Love and Money

Dennis Kelly
Young Vic Maria Theatre

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Dennis Kelly doesn't believe in making life simple for the paying customer. That has been part of the attraction of his contemporary works such as After the End and Osama the Hero, which look at life today from the strangest perspectives.

Love and Money starts out as a modern tale of love between David (John Kirk) and a Frenchwoman that he has picked up while doing his selling job. The opening scene is reminiscent of Patrick Marber's Closer with e-mail exchanges becoming increasingly passionate until they suddenly take a more sinister turn.

Despite the title, this is no simple love story. From these promising beginnings, Kelly's mosaic avoids the linear, with plot and time moving almost randomly but as a rule backwards. That means that it is necessary to concentrate in order to understand what is happening and how the characters relate to each other.

It also allows for a sense of achievement by the end, rather like the pleasure in completing the latest Sudoku but at least with a little more point.

To get to the nub, this is the story of the relationship between David and his wife, Kellie Bright's Jess. It travels from the time of their earliest meetings through beyond the grave, but largely in reverse.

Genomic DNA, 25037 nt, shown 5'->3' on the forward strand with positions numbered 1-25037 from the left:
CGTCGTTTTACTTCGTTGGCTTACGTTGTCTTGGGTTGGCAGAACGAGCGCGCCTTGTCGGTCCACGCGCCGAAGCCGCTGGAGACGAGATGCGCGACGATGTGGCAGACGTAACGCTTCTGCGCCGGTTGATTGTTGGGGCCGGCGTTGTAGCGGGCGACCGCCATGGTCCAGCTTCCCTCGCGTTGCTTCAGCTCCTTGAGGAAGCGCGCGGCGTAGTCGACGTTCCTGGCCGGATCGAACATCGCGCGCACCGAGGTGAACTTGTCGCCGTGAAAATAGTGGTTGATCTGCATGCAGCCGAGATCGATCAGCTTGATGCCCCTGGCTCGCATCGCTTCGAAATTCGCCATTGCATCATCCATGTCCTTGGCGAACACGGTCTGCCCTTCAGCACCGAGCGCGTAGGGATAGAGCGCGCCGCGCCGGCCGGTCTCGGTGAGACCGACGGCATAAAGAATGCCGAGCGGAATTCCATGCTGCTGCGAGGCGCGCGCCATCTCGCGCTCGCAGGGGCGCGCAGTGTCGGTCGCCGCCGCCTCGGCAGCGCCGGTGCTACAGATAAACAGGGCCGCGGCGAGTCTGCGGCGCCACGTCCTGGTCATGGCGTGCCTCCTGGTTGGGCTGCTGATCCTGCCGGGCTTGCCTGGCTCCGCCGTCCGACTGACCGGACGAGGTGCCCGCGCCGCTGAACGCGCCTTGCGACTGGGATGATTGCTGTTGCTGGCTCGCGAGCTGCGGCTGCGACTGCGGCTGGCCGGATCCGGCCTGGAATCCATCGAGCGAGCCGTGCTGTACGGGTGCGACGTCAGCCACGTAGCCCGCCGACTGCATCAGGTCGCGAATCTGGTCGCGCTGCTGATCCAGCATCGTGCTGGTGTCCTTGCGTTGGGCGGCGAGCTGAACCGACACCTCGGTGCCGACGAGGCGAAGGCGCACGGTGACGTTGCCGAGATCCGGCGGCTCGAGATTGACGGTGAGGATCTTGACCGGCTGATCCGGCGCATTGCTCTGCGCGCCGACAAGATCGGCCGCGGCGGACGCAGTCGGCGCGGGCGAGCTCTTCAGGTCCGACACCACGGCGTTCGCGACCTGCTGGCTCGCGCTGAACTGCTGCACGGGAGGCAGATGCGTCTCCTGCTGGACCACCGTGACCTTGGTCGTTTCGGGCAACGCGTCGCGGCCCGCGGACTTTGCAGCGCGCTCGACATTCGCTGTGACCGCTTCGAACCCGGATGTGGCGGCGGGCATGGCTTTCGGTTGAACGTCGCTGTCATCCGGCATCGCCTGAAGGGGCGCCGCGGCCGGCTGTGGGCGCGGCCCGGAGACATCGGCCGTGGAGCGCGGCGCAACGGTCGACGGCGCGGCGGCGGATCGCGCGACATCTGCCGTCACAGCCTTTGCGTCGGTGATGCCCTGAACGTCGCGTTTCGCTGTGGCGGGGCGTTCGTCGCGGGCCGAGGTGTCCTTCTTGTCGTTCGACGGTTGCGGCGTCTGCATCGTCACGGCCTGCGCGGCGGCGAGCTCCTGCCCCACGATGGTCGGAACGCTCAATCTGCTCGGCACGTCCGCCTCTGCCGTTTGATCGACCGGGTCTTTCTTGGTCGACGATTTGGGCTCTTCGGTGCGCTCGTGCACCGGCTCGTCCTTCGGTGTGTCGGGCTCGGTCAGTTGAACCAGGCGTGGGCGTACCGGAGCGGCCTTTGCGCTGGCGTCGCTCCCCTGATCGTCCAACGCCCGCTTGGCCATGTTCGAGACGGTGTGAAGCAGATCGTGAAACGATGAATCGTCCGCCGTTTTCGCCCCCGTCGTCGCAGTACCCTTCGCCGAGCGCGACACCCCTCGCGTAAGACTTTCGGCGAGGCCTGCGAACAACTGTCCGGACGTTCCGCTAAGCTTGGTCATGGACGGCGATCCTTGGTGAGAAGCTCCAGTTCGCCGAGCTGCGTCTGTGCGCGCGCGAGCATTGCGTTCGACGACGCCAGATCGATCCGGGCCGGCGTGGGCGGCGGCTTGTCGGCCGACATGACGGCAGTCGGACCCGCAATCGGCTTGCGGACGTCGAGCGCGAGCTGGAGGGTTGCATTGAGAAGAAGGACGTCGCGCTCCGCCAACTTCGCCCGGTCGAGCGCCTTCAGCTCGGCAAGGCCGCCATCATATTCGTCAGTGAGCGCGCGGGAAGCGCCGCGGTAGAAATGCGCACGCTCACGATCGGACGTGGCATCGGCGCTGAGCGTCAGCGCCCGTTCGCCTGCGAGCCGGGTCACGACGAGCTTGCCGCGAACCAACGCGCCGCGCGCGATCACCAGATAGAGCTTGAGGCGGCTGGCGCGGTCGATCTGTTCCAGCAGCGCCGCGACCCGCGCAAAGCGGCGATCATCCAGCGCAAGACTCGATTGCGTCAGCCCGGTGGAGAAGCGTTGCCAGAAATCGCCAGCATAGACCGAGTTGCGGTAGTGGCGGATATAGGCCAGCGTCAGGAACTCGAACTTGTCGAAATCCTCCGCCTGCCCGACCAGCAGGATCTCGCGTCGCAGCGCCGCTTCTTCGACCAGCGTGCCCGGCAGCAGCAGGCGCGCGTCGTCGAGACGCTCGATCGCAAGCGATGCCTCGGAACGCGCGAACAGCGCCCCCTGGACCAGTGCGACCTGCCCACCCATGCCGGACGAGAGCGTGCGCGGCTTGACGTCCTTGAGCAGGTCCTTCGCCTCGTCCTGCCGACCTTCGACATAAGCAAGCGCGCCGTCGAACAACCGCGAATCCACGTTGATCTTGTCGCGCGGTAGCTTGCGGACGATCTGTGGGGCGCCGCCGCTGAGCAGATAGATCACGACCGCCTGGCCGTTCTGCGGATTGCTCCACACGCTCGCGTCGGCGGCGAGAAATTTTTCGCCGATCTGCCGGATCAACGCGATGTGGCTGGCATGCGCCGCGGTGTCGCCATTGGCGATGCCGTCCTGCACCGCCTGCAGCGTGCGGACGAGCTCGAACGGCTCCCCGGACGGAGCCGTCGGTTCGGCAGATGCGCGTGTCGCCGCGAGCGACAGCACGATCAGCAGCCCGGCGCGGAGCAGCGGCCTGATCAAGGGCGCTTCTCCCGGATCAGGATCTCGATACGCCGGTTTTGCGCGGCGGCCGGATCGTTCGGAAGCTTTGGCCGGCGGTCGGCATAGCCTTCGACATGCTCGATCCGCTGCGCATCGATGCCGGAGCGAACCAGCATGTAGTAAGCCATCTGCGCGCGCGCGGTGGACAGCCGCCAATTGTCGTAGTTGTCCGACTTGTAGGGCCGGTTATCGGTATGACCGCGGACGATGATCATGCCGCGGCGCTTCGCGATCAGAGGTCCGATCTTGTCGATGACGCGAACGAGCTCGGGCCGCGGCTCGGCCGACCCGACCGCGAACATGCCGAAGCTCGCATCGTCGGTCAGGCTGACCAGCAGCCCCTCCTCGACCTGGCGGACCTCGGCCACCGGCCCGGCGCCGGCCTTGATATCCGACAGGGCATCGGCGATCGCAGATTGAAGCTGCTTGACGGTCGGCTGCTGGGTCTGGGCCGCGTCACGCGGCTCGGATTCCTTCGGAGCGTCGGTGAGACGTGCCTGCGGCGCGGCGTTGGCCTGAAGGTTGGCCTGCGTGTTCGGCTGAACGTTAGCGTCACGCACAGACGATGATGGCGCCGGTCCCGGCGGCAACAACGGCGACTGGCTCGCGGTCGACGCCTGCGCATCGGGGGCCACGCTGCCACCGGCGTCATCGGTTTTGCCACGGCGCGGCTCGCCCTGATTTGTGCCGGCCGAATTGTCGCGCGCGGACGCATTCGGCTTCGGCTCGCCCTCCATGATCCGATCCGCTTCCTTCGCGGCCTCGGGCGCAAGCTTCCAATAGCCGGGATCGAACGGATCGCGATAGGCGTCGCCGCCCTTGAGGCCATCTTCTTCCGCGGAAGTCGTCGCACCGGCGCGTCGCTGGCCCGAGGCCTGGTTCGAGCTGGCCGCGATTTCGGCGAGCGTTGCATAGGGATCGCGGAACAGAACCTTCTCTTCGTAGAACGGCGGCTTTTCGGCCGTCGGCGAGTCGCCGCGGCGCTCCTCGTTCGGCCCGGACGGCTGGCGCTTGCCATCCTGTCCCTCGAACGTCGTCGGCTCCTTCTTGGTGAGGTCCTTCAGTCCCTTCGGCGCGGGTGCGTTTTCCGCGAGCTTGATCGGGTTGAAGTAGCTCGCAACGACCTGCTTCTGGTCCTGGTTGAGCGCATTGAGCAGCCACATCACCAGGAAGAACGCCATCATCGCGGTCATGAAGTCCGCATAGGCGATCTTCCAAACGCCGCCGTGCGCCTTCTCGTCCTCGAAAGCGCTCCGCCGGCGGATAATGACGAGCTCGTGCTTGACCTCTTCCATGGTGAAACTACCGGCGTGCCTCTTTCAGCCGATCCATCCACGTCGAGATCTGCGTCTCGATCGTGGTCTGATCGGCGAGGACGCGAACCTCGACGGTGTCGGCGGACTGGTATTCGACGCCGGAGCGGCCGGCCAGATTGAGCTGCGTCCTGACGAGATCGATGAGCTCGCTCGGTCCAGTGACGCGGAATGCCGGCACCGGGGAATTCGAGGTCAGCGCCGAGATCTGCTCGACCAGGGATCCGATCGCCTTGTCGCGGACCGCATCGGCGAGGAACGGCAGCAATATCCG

We see David struggling to come to terms with Jess's mental problems, which include some kind of shopping or spending addiction that eventually forces him to give up his job as a teacher and beg his ex, played by the dryly humorous Claudie Blakley, to get him a job in sales. There is even a tangential suggestion in one of the play's funniest scenes that he became a rather aged rent boy to make ends meet.

Having heard his side of the story, we begin to focus on Jess and see both how happy and brittle she can be. It also becomes apparent that David's possessiveness did not lend itself to the achievement of a long and happy marriage.

Love and Money builds up into a rather stark picture of Yuppie life today. Its overriding force seems to be neither love nor money but anger, expressed even more forcefully by Jess's parents than the young, once happy couple themselves.

Under actor-turned-director Matthew Dunster, in addition to the two leads, Paul Moriarty shines in a couple of cameos, first as Jess's father and then playing a sleazy pimp who like to think of himself as an agent to the stars.

Some of the meaning of Love and Money may take more than one viewing or reading to come through. However, there is enough to wrestle with at first sight to provoke thought about the rat race and its victims and to make the play well worth a try.

As a bonus, this is an opportunity to see the Young Vic's gleaming new Maria studio for the first time since the multi-million pound makeover. It looks great, especially with Anna Fleischle's ultra modern set, in which each bright panel serves a purpose, most amusingly when two reveal an aquarium packed with everything but fish.

Reviewer: Philip Fisher

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